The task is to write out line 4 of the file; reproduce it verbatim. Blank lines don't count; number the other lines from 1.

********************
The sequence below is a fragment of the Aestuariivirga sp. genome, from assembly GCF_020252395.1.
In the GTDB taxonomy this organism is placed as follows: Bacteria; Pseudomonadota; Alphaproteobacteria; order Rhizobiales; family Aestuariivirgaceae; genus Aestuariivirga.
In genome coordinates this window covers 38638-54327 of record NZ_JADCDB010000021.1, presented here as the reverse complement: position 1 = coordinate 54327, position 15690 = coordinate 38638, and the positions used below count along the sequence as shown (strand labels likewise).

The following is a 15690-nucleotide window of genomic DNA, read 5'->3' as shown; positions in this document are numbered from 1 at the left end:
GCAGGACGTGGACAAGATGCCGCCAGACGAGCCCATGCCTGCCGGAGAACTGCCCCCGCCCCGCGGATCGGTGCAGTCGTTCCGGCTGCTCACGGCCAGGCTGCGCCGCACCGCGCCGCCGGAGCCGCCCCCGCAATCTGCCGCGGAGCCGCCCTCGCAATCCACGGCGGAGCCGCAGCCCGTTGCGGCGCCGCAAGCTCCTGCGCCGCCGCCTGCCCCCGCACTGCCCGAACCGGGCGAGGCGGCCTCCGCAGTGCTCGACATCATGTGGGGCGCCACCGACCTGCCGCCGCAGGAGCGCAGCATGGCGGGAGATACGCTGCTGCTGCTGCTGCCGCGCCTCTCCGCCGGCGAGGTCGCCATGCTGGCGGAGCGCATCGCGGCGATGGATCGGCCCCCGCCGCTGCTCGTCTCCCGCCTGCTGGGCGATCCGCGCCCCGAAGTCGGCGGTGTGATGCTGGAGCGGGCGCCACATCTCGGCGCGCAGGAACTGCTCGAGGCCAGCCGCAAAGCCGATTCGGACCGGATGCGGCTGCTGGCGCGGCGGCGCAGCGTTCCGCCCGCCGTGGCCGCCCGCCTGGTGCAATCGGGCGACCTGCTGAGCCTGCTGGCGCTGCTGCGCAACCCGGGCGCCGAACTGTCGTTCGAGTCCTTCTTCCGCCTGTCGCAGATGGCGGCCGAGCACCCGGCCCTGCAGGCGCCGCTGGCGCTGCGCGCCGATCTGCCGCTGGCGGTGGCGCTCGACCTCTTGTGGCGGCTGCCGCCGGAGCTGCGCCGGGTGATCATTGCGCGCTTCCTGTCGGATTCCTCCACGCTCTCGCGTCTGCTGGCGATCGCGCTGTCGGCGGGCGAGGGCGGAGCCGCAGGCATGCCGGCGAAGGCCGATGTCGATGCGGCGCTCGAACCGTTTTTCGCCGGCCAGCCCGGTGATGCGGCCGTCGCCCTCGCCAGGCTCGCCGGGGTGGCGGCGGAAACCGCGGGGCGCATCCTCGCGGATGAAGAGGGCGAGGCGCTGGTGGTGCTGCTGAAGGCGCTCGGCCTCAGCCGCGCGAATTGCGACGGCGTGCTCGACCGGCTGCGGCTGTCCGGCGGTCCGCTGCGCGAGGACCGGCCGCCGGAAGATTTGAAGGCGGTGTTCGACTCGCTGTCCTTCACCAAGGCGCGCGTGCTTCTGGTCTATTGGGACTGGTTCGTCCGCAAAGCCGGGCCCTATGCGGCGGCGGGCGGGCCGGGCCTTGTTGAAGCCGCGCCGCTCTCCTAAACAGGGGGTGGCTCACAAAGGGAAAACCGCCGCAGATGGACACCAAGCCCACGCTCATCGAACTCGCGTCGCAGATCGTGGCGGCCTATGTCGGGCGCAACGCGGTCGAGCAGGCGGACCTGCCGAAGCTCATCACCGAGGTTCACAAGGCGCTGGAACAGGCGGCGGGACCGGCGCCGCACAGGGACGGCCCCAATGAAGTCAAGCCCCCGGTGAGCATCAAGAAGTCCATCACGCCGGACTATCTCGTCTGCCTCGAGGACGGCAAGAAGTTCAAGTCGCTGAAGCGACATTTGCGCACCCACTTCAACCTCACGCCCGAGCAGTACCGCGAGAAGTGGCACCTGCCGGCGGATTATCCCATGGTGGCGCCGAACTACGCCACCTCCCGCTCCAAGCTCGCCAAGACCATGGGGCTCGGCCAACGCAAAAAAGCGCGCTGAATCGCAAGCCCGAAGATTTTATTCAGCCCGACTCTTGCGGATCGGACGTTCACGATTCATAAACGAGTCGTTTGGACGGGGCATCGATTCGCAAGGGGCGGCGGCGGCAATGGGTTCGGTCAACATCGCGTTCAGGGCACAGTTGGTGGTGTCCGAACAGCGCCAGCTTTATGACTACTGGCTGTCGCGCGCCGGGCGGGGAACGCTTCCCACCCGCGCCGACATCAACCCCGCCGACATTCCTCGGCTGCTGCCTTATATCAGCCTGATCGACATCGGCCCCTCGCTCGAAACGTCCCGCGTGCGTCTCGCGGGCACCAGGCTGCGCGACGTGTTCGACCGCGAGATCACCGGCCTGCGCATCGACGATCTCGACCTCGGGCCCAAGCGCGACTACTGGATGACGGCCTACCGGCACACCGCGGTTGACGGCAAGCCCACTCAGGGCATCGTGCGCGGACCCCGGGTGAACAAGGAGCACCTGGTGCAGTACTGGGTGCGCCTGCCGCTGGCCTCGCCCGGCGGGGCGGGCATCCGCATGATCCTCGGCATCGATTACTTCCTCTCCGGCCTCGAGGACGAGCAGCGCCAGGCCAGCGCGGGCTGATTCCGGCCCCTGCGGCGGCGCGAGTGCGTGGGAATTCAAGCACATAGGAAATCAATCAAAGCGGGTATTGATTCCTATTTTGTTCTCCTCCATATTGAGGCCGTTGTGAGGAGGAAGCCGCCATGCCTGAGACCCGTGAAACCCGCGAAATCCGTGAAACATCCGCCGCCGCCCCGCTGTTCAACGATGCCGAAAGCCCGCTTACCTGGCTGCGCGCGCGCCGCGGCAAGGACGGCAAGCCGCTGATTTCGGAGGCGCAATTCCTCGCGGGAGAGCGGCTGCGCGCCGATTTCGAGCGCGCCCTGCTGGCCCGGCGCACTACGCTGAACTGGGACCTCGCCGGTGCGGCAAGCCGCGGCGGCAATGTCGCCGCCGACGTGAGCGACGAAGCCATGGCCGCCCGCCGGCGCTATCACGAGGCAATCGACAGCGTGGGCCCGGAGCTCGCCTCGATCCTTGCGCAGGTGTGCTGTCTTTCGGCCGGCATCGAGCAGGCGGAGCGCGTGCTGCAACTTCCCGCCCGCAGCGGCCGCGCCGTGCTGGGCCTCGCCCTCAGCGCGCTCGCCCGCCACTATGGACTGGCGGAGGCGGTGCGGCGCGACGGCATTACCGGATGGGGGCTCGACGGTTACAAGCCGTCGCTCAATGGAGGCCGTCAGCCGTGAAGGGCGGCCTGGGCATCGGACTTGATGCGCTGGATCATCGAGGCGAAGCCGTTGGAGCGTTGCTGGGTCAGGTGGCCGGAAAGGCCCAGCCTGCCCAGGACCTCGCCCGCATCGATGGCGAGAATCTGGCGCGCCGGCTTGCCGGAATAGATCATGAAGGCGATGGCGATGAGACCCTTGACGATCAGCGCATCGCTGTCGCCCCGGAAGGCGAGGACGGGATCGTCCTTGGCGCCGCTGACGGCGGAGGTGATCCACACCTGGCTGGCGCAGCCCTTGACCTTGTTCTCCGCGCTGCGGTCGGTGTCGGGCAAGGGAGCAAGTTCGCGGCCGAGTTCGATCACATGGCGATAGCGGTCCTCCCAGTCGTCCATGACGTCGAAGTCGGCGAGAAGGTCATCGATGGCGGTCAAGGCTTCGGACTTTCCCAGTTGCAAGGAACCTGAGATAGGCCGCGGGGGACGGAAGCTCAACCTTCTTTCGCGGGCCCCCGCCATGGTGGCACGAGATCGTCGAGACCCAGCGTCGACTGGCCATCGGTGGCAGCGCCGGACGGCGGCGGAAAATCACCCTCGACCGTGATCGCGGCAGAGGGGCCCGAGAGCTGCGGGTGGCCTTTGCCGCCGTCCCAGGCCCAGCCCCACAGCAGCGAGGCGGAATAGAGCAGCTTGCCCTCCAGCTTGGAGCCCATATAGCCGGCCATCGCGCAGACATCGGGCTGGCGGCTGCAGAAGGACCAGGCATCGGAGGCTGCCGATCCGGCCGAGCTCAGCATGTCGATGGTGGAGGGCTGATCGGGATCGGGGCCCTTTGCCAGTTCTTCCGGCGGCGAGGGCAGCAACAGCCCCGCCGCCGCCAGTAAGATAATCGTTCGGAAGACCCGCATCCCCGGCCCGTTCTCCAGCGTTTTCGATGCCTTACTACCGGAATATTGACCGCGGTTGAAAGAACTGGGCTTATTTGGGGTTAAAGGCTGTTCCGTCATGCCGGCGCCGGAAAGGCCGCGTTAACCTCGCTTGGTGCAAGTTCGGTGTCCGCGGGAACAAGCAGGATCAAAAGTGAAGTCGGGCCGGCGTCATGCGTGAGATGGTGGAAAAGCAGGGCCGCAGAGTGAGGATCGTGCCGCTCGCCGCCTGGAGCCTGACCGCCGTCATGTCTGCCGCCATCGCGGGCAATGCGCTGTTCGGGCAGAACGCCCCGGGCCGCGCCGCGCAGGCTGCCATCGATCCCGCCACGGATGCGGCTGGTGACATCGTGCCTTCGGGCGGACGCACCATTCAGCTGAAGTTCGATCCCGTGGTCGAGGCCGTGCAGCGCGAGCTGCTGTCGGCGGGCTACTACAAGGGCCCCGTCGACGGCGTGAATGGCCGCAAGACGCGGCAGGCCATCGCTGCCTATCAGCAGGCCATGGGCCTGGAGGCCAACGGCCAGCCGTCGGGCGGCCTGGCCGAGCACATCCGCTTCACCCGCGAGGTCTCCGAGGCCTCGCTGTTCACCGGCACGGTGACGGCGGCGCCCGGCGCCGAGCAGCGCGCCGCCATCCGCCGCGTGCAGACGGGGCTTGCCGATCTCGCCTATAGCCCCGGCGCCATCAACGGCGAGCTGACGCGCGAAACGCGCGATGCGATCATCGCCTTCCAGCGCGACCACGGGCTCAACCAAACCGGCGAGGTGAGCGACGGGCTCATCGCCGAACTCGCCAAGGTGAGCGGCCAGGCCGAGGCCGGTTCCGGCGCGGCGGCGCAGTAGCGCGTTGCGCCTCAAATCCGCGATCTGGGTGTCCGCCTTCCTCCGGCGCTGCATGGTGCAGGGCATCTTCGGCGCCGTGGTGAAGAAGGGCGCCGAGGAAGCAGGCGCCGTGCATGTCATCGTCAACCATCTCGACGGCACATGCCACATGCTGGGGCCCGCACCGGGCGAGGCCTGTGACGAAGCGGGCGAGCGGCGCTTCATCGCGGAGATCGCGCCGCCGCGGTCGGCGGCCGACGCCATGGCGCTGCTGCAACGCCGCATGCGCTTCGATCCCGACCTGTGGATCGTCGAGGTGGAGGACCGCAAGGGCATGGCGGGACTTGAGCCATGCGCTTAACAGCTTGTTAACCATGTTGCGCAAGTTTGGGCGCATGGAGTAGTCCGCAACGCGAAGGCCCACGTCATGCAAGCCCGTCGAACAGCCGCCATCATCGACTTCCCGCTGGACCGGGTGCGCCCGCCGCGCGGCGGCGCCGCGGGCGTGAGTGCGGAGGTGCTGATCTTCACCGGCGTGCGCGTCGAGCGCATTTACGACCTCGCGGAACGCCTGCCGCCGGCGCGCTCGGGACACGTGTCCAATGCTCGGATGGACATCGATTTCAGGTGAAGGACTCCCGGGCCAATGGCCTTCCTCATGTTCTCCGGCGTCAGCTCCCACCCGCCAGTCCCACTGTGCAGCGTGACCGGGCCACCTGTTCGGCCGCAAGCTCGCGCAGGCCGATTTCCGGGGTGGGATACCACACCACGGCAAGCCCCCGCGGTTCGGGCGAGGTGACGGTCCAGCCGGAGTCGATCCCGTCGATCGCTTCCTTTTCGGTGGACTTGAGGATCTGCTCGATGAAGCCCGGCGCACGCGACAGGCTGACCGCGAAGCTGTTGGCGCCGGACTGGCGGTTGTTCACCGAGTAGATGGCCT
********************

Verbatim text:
The following is a 15690-nucleotide window of genomic DNA, read 5'->3' as shown; positions in this document are numbered from 1 at the left end: